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Training therapy dogs helps soften CMC inmates doing the hardest time

Forty-nine-year-old Bernard Henderson is a convicted murderer who was sentenced in 2003 to a life term with the possibility of parole. Over the past 14 years, he has learned to respect his victim and move beyond his crime.

Recently, he’s done it with the help of a dog.

Henderson is one of 25 long-term California Men’s Colony inmates participating in a program that trains dogs to help veterans and first responders cope with post-traumatic stress syndrome.

Through a partnership with the nonprofit New Life K9s program, some of CMC’s harder inmates — serving time for offenses like murder, assault, armed robberies and fatal driving under the influence — now are working extensively with the dogs inside the prison under the guidance of professional canine educators.

“I’ve moved past the shame and guilt of my crime,” Henderson said. “I do respect the victim and the victim’s family. Now, it’s not just about being a man that does good things, but being a good man and giving back to the community.”

After two years of training, the canine graduates are presented to the veterans and first responders at no cost.

Therapy dogs

The program has a therapeutic effect for inmates as well. Along with community audience members, some inmates were brought to tears at a recent graduation ceremony of the program’s first dog.

“A lot of inmates don’t like to show an emotional side,” said Monica Ayon, the prison’s public information officer. “Some of them have been in prison for 20 or 30 years. But they get close to these dogs, and sometimes it just comes out. They break down.”

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Henry Garcia, a 23-year veteran of the military was presented with Rusty, a service dog. A new program at California Men’s Colony teaches inmates to train dogs for service. David Middlecamp dmiddlecamp@thetribunenews.com

The program, started at CMC in 2015, recently graduated Rusty, a yellow Labrador retriever, to help Nipomo resident Henry Garcia, a 23-year military veteran who served in Afghanistan.

“Training Rusty has taught me so many things,” said Wesley Bird, 43, a CMC inmate incarcerated for second-degree murder and attempted murder. “He has taught me to listen, to love him and want the best for him. He’s like a son I never had.”

Bird was one of three inmates who trained Rusty. As with the other service dogs in training, they worked with him on weekdays, keeping him by their side around the clock while puppy raisers took him home on weekends to learn community socialization skills.

The training teaches the dogs 104 skills and responses to help their owners deal with stresses such as anxiety, depression, sleeping difficulties and nightmares, or perform physical tasks like retrieving shoes or removing socks.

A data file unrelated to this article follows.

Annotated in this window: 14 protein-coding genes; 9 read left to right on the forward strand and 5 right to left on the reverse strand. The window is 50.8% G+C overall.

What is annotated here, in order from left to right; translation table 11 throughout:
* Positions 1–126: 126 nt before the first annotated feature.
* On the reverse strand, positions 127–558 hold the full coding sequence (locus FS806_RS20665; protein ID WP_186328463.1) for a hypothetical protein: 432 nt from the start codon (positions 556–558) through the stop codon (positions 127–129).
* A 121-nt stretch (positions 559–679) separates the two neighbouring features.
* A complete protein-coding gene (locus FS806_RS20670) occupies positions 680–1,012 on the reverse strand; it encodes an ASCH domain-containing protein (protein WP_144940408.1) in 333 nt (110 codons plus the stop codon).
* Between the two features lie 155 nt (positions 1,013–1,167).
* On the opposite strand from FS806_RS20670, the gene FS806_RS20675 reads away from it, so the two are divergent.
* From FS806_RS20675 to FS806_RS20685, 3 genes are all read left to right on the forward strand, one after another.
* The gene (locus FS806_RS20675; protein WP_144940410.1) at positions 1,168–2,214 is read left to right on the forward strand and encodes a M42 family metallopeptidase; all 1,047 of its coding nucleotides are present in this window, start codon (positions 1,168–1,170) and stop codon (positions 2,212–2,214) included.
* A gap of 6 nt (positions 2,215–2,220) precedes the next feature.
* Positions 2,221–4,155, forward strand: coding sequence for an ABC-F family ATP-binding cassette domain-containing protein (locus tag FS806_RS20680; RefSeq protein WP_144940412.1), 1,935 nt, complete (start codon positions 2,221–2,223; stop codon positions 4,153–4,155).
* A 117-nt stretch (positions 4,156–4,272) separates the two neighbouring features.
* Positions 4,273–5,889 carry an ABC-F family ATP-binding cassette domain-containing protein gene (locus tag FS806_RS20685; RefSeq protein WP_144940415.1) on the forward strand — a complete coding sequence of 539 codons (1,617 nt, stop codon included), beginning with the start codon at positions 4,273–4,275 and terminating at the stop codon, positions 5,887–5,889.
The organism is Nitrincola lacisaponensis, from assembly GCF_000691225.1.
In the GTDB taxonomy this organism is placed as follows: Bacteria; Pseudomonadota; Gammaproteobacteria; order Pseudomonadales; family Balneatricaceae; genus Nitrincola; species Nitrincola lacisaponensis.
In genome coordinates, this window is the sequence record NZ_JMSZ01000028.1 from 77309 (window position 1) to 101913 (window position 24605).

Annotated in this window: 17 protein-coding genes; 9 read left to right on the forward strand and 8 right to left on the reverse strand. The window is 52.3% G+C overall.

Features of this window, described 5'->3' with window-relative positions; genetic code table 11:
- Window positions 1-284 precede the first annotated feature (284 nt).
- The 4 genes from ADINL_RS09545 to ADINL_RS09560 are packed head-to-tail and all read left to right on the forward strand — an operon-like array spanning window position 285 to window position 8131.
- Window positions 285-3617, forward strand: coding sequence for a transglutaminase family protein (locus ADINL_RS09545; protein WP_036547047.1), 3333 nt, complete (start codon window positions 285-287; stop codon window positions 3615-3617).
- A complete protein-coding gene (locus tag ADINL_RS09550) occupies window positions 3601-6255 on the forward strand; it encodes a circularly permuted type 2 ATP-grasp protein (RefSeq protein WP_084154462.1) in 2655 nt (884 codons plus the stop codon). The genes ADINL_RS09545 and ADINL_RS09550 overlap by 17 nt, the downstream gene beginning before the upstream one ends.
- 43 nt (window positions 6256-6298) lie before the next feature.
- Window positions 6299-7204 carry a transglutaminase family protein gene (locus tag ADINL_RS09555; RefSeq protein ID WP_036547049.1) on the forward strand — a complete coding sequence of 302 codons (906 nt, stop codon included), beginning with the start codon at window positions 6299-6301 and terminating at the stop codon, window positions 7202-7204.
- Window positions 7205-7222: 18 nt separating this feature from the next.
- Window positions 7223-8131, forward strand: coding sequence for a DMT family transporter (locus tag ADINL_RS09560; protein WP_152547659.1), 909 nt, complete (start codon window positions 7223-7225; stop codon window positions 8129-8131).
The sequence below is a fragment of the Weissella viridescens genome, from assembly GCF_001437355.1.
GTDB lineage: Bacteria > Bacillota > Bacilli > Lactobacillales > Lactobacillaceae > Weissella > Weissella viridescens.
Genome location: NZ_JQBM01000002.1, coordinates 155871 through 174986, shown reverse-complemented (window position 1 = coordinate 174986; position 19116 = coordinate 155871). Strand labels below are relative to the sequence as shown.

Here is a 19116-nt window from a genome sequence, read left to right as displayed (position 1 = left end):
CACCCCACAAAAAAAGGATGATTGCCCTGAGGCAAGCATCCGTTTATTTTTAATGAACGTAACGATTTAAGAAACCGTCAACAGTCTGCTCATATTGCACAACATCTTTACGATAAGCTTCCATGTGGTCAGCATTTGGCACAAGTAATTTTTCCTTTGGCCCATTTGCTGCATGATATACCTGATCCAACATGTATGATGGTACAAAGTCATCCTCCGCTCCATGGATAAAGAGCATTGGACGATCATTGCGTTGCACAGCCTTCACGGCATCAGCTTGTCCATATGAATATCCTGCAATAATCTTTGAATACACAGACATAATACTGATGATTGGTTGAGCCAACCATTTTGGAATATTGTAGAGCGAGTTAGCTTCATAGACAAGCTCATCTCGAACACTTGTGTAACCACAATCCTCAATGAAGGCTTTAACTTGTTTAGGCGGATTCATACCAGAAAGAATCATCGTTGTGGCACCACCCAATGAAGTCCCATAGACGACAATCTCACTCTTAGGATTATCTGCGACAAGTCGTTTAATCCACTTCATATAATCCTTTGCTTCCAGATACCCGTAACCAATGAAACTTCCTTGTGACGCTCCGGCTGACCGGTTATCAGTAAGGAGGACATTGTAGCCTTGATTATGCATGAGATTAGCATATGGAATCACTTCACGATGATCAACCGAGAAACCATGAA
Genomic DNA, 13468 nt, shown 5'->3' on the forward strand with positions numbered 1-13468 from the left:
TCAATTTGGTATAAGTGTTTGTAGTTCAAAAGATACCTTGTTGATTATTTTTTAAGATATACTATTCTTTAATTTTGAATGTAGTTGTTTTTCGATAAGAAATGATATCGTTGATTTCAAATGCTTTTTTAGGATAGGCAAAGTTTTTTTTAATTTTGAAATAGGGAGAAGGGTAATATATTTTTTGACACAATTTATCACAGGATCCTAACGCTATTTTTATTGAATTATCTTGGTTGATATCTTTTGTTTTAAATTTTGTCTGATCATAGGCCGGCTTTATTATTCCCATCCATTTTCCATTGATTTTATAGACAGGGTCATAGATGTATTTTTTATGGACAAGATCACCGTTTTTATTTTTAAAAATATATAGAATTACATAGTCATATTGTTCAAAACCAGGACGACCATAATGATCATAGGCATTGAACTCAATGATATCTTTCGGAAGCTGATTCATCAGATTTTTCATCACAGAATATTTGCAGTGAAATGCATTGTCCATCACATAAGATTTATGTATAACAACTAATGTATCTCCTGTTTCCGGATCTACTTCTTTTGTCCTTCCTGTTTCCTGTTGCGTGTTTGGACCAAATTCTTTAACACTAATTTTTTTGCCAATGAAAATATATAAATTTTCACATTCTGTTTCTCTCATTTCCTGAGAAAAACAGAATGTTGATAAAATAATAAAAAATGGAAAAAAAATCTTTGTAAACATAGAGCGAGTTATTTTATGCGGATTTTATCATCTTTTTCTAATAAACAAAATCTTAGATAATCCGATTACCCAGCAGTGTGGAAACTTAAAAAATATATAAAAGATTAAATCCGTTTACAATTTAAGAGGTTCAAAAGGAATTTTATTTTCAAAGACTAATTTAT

Inmates demonstrated how the dogs can distinguish between different colors of balls, yank a sock off a person’s foot and help them up if they’ve fallen. The dogs also cuddled with inmates to express affection and display how they can lift spirits.

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A new program at California Men’s Colony teaches inmates to train dogs for service to vets and first responders with PTSD. Inmate Chris Woodard gives a treat to Quinn, a yellow Labrador. David Middlecamp dmiddlecamp@thetribunenews.com

Source of comfort

They say dogs are man’s best friend — and maybe never more so than for those hardened by prison life.

The bonding-based program trains dogs to anticipate the needs of veterans or first responders. The dog is there to comfort those who have experienced trauma and are feeling down.

The inmates are screened and selected to become trainers based on demonstrated good conduct and if their file shows no history of animal abuse.

“They say today’s inmate is tomorrow’s neighbor, and it’s programs like this that inspire a passion to help our inmates go back into the community and not screw up again,” said CMC Warden Josie Gastelo.

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Josie Gastelo has been warden at the California Men’s Colony in San Luis Obispo since September 2015. A new program at CMC teaches inmates to train dogs for service to vets and first responders with PTSD. David Middlecamp dmiddlecamp@thetribunenews.com

Henderson said that he has learned how to bond with the dog and communicate with it gently, not jerking on the leash or giving the animal harsh commands. He’ll be sad when the Labrador, Quinn, leaves to unite with a new owner.

Graduation speakers included CMC Lt. Patrick Noland, nicknamed “the Godfather,” and Jack Gould, founder of the program. Sister Pauline Quinn, a nun who created the first service-dog program inside a prison in 1981, also attended and addressed the program’s participants. Quinn wrote the letter that prompted CMC to initiate a program.

For Frankie Castro, a 42-year-old inmate serving 10 years for assault and burglary, the program has a been a pleasant surprise in an otherwise difficult situation.

“I never expected this and couldn’t have asked for a better opportunity,” he said.

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